8 January 2018

Action is the antidote to despair

Joan Baez said that.

She said lots of other things too but this one is resonating with all the people who've been in touch recently to ask what they can do PRACTICALLY to support refugees and asylum seekers since our own government is most politely described as 'pretty shit' when it comes to upholding the human rights of others.


The first, and sometimes the hardest, thing to do when it comes to asylum seekers and refugees is to talk. Talk to your racist uncle, the work colleague that repeats some bullshit they read in a Miranda Devine column, the person that thinks that Spudutton is right to demonise minority groups. Challenge the mother that is up in arms about the word halal going on a jar of vegemite, the friend that shares shit on their facebook page about 'sharia law'. Change the conversation. For everybody that talks about illegals, send them the links explaining how they are wrong.

When somebody says refugees and asylum seekers are nothing but societal parasites - mention Hieu Van Le - the South Australian governor, or Anh do - Comedian, Artist, TV personality, or Les Murray - Sports commentator, or Frank Lowy - the guy who built Westfield, or Majak Daw - the AFL chappie, or Dr Karl Kruszelnicki - Scientist and Radio DJ, or Deng Adut - Criminal Lawyer and NSW Australian of Year 2016, or even Dr Munjed Al Muderis, the pioneering surgeon who is giving amputees the chance to walk. Just for starters.  There are more examples. Everywhere.

And keep talking.  Even when your friends are sick of you talking about it. Tell them you'll stop talking about it when positive change has occurred. Change might be slow, but it does and will happen.


This fantastic initiative is about connecting local people with refugees and asylum seekers, who are new to the area, have arrived without the support of their own friends and family, and who need to create a whole new life for themselves in our community.

For project volunteers, it’s about reaching out to others within your local community, building new friendships and doing unto others what we could only hope would be done to us, should we ever find ourselves in need of a good neighbour.


There are heaps out there. Google is your friend on this occasion but a few to get you started are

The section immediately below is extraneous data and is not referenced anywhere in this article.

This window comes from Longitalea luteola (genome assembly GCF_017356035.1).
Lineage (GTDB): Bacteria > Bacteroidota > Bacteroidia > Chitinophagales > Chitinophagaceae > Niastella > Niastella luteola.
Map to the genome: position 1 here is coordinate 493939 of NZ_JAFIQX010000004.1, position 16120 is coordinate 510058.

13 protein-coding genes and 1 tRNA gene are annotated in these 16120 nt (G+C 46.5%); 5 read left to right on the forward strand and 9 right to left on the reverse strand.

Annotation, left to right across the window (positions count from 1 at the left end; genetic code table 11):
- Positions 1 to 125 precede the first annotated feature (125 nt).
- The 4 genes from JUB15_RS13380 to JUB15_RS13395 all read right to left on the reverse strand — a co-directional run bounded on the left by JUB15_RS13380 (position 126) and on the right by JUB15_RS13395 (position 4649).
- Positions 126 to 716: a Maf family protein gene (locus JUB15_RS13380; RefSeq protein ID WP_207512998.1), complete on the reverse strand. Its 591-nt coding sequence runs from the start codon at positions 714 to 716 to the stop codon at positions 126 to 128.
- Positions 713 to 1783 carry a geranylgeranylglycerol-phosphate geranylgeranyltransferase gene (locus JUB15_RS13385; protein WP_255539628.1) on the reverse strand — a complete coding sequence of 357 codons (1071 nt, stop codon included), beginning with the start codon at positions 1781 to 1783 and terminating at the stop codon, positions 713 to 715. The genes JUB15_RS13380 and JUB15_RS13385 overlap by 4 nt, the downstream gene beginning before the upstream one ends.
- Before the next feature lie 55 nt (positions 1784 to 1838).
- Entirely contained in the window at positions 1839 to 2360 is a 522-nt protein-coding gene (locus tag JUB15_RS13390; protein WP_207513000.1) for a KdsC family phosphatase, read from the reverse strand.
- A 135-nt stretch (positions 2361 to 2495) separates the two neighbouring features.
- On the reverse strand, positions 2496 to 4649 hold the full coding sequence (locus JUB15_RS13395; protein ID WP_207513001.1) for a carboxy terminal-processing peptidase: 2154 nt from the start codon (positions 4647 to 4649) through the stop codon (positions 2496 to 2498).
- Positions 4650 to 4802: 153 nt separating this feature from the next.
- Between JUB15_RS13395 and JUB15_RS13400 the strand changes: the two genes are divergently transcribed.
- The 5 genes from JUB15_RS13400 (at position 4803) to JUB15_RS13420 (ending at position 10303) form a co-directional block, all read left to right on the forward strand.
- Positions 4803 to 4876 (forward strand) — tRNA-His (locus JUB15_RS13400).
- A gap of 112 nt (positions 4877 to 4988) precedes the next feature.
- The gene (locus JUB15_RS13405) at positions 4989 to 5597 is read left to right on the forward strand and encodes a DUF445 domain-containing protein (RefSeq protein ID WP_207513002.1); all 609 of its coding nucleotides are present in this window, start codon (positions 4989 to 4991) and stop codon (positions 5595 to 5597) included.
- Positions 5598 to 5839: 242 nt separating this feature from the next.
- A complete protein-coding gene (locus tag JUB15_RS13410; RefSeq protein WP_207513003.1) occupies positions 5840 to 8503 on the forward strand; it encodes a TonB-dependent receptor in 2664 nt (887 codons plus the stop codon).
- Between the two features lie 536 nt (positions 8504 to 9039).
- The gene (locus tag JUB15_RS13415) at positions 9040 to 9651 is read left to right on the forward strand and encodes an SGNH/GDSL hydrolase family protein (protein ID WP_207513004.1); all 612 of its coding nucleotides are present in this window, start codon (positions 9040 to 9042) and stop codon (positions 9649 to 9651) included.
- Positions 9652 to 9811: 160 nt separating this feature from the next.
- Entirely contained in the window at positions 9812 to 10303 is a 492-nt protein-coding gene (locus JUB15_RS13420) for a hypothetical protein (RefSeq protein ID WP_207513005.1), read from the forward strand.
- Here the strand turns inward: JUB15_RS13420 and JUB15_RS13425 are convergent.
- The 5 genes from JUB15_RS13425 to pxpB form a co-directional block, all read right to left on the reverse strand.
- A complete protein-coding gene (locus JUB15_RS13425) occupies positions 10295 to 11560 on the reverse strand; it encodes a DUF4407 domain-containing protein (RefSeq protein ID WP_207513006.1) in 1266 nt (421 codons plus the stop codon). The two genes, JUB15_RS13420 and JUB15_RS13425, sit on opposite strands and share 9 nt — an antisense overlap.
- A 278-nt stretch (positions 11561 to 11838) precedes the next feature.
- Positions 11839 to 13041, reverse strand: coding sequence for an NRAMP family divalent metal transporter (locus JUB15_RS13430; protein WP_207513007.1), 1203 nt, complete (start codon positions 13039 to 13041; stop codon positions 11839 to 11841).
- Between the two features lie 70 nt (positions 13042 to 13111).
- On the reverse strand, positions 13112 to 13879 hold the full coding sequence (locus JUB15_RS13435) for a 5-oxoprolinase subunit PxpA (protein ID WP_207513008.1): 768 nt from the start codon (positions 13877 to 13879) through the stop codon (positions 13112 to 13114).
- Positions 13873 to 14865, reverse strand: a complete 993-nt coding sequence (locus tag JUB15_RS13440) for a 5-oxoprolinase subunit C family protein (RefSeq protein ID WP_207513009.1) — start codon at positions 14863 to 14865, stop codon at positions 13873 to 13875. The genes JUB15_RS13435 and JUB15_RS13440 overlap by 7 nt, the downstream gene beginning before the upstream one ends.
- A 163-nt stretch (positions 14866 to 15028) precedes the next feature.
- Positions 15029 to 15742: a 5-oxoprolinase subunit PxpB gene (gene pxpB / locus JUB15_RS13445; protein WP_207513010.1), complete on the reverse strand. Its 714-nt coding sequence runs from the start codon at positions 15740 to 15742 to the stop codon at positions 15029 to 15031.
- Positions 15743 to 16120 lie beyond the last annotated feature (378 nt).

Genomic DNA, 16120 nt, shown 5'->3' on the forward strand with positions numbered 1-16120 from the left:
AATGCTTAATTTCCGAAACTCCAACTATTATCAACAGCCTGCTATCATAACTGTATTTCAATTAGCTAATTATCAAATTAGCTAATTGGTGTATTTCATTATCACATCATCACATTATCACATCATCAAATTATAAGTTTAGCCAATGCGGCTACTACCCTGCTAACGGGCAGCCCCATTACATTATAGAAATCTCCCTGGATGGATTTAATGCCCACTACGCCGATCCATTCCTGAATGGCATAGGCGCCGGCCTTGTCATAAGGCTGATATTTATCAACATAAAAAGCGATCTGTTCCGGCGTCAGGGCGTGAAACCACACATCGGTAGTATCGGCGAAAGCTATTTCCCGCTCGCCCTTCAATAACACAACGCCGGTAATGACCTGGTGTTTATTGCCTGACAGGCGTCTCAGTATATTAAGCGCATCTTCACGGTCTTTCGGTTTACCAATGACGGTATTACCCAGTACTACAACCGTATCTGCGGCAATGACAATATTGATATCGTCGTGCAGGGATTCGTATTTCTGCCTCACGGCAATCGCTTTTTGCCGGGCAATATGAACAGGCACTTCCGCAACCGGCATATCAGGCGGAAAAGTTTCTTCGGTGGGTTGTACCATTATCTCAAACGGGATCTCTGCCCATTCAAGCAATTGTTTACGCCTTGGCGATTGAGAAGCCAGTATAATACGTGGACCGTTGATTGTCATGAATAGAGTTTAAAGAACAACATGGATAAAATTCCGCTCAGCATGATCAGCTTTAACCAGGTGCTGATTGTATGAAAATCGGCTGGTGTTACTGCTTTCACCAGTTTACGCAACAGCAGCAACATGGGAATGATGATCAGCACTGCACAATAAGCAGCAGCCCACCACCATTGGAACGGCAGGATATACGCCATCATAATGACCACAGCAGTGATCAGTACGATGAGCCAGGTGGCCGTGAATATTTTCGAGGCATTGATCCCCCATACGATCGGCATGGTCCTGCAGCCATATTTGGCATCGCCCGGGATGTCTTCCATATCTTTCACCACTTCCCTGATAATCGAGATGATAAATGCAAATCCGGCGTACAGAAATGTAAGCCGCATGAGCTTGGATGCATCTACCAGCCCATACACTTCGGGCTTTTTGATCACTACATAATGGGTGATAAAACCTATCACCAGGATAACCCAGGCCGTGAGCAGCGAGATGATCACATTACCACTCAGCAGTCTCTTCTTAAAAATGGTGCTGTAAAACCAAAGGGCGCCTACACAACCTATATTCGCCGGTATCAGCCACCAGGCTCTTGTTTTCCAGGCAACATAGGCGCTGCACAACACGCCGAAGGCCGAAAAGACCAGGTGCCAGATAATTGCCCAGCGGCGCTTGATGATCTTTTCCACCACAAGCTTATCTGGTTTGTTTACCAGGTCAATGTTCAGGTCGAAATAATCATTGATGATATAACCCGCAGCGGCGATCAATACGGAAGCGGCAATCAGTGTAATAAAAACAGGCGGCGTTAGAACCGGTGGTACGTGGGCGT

• https://refugeetalent.com/ -  is a digital platform to connect skilled refugees with companies offering short and long term job opportunities
  • http://www.noosawelcomesrefugees.org/aboutus - one of the artists involved in this project has been on Nauru since she was 15. They make amazing stuff. 
  • www.gardens4good.net -  By buddying up trainee asylum seekers/refugees with experienced gardeners we provide on site training and job support. Profits from G4G go back into wrap around services for our trainee gardeners- including driving lessons, English classes and workplace training. 
  • https://www.kilimanjarokrafts.com/ - 50% of profits go to social good initiatives including assisting refugee children to attend schools and also to provide tuition for cultural activities such as music and recreational activities such as sports

The donate button is at the top of the page. Phone credit provides vital support for mental and emotional health by allowing contact with family, as well as giving access to medical, legal, media and advocacy support in Australia. All things we can agree they desperately need.


This might seem like a no-brainer but these services can not function on love alone. They need your time and your money - whichever is easiest for you to give.  There are different services in each state but check out these for starters

  • www.asrc.org.au - they provide food, shelter, legal advice, advocacy, education and employment programs, health services, general support, run campaigns, fundraise, you name it. There are equivalent organisations in each state but they are all working towards the same aim so you can't go wrong with hunting them out and giving them time and/or money. 
  • https://chuffed.org/project/seasonforjustice/ - this is a Mums4Refugees and Grandmothers against Detention of Refugee Children initiative which funds lawyers to help rape survivors needing urgent medical evacuation or women with breast lumps being denied assessment. Basically the kind of cases that Spudutton doesn't want you to hear about – but you have the power to help fight and win urgent help before it's too late.
  • https://www.refugeecouncil.org.au/ - it might seem a little less practical, but this organisation works to change the policies and what not that shape our overall approach.  RCOA’s core purpose is to promote the development of humane, lawful and constructive policies towards refugees and asylum seekers. To inform our positions on policy matters, we undertake research into a wide variety of issues affecting refugees and asylum seekers. 
  • http://www.julianburnside.com.au/whatsinside/uploads/2016/03/national_list.pdf - this is a list compiled by Julian Burnside which covers most of the rest.  

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